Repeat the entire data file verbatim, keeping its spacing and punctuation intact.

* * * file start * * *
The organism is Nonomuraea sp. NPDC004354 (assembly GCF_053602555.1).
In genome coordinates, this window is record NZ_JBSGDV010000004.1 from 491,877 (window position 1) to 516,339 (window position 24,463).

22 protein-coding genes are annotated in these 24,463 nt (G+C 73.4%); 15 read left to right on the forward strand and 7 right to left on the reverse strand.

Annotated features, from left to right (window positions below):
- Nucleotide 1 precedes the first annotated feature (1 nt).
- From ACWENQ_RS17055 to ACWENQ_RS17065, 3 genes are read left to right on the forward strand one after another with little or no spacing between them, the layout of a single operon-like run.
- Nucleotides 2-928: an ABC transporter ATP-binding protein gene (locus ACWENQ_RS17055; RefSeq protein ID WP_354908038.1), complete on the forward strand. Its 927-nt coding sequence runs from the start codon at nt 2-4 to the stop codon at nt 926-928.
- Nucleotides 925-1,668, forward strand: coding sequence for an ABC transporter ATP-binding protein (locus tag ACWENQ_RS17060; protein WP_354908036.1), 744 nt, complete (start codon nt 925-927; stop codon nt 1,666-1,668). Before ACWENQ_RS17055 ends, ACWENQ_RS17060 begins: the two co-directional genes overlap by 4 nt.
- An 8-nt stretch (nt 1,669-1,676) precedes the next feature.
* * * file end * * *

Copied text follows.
The organism is Nonomuraea sp. NPDC004354 (assembly GCF_053602555.1).
In genome coordinates, this window is record NZ_JBSGDV010000004.1 from 491,877 (window position 1) to 516,339 (window position 24,463).

22 protein-coding genes are annotated in these 24,463 nt (G+C 73.4%); 15 read left to right on the forward strand and 7 right to left on the reverse strand.

Annotated features, from left to right (window positions below):
- Nucleotide 1 precedes the first annotated feature (1 nt).
- From ACWENQ_RS17055 to ACWENQ_RS17065, 3 genes are read left to right on the forward strand one after another with little or no spacing between them, the layout of a single operon-like run.
- Nucleotides 2-928: an ABC transporter ATP-binding protein gene (locus ACWENQ_RS17055; RefSeq protein ID WP_354908038.1), complete on the forward strand. Its 927-nt coding sequence runs from the start codon at nt 2-4 to the stop codon at nt 926-928.
- Nucleotides 925-1,668, forward strand: coding sequence for an ABC transporter ATP-binding protein (locus tag ACWENQ_RS17060; protein WP_354908036.1), 744 nt, complete (start codon nt 925-927; stop codon nt 1,666-1,668). Before ACWENQ_RS17055 ends, ACWENQ_RS17060 begins: the two co-directional genes overlap by 4 nt.
- An 8-nt stretch (nt 1,669-1,676) precedes the next feature.